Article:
#84: The Price Of Uncertainty — Chris Joye

Chris Joye is Founder and Co-Chief Investments Officer at Coolabah Capital Investments. He is also a Contributing Editor with The Australian Financial Review.

Show notes

Selected links

  • Follow Chris: Website | Twitter
  • ‘The RBA’s job is to back banks, not to bail out gamblers’, AFR article by Stephen Grenville
  • ‘Why a cash-splash can’t save us from the virus crisis’, The Sydney Morning Herald article by Andrew Charlton
  • ‘Peak Virus: Forecasting the Peak in COVID-19 Infections in the US and Australia’, research article by Chris Joye

Topics discussed

  • Did Chris foresee the pandemic? 5:08
  • Why were investors so slow to react to the pandemic? 9:01
  • Where did the novel coronavirus originate? 15:22
  • The probability of an early vaccine. 22:04
  • What are the domestic consequences of the coronavirus for Xi Jinping? 22:49
  • Potential antiviral treatments for COVID-19. 28:02

One Comment

Les McFarland
April 2, 2020 4:46 am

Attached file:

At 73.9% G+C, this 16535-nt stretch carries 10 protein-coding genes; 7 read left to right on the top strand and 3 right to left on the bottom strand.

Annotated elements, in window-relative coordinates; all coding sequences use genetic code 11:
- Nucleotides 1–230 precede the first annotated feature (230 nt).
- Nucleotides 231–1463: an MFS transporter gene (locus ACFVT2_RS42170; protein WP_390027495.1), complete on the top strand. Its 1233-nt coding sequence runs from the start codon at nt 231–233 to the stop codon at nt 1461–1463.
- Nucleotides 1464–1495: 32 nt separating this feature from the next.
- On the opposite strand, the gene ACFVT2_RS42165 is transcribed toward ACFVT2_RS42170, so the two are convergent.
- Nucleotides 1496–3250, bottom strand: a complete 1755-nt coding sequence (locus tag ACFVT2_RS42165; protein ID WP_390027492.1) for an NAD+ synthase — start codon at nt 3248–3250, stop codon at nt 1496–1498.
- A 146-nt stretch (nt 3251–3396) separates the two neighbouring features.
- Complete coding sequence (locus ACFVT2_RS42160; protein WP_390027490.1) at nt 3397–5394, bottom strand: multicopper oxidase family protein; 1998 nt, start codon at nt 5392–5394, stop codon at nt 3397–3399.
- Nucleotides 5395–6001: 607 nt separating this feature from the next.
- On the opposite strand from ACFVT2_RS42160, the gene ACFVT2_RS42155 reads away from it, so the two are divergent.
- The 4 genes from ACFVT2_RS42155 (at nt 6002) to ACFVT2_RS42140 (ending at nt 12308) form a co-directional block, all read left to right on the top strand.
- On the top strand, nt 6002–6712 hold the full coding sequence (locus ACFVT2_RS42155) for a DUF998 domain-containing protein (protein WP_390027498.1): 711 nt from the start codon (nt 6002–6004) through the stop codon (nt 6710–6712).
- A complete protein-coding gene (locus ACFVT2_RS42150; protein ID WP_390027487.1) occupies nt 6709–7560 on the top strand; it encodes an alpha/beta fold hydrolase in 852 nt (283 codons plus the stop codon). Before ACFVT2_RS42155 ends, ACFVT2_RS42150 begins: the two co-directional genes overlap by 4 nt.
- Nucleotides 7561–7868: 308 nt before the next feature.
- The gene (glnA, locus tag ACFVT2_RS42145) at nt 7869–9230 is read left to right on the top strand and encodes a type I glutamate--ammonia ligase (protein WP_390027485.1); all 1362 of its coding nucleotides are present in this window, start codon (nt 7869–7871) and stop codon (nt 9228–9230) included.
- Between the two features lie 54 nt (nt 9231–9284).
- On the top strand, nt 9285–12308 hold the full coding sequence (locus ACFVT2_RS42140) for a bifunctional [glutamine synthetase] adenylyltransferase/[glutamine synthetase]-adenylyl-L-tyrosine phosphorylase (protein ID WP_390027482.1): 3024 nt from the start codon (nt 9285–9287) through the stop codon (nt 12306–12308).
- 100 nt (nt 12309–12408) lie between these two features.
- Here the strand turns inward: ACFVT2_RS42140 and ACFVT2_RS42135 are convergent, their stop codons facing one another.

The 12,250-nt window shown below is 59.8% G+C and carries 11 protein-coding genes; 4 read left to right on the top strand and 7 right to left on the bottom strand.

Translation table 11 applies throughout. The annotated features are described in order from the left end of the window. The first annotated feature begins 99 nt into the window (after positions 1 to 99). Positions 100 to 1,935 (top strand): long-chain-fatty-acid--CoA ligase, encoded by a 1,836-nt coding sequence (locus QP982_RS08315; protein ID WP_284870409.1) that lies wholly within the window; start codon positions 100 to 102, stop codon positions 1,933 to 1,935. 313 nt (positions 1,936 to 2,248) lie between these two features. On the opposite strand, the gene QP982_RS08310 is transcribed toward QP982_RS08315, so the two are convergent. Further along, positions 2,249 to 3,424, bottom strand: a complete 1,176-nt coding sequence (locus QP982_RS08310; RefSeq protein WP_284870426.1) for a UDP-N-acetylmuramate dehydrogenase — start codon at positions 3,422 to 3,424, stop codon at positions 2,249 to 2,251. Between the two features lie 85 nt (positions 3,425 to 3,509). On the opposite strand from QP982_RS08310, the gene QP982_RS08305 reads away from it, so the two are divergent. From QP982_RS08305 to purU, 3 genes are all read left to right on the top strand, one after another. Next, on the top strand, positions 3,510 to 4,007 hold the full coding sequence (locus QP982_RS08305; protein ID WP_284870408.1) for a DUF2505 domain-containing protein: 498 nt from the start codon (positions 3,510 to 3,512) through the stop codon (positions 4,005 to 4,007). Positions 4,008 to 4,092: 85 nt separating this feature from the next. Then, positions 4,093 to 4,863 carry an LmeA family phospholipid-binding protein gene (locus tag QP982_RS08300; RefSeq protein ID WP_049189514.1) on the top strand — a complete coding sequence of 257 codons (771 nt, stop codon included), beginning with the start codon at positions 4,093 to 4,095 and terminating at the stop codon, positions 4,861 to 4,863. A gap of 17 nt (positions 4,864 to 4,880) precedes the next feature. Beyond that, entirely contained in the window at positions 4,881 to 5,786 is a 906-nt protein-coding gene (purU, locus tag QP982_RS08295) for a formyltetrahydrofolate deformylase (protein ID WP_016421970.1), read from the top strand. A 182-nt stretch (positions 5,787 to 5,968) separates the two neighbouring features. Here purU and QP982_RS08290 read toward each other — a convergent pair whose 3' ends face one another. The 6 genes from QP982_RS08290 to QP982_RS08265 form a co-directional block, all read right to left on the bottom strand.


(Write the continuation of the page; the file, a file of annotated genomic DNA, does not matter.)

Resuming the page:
A timely interview and always interesting to hear Chris Joye’s thoughts. So Chris was ringing an alarm bell back in late January. Good on you Chris. But, on the whole, the Covid-19 experience reveals once again that the profession of economics was looking the other way while we were collectively run over by a bus – as per the previous experience of the GFC. Financial market reactions and over-reactions are interesting but not critical (well apart from losing my shirt). And of course we can’t expect economists to predict Covid-19 in particular. But I charge the economics profession with woeful unpreparedness to face a global pandemic – an event that has happened before, and was a complete certainty to happen again. Where were the economists who war-gamed this and were warning governments for years about the global supply chain risks in the health system? Where were the plans to “hibernate” certain industries and resurrect them when the all-clear was given, anticipating the most obvious second and third order effects? Every situation is going to have its peculiarities, but why wasn’t there a play-book to work from which would be giving us some clarity about the policy framework which we will have to work with (and therefore facilitate efficient markets)? Chris says the market can’t price this risk. I disagree. It can’t price risk in this situation simply because we are lacking any predictable policy framework apart from band-aid measures of demand stimulus and liquidity guarantees – band-aids which now appear to be semi-permanent. As a profession, economics needs to reflect on this and step up to the job of global risk management.

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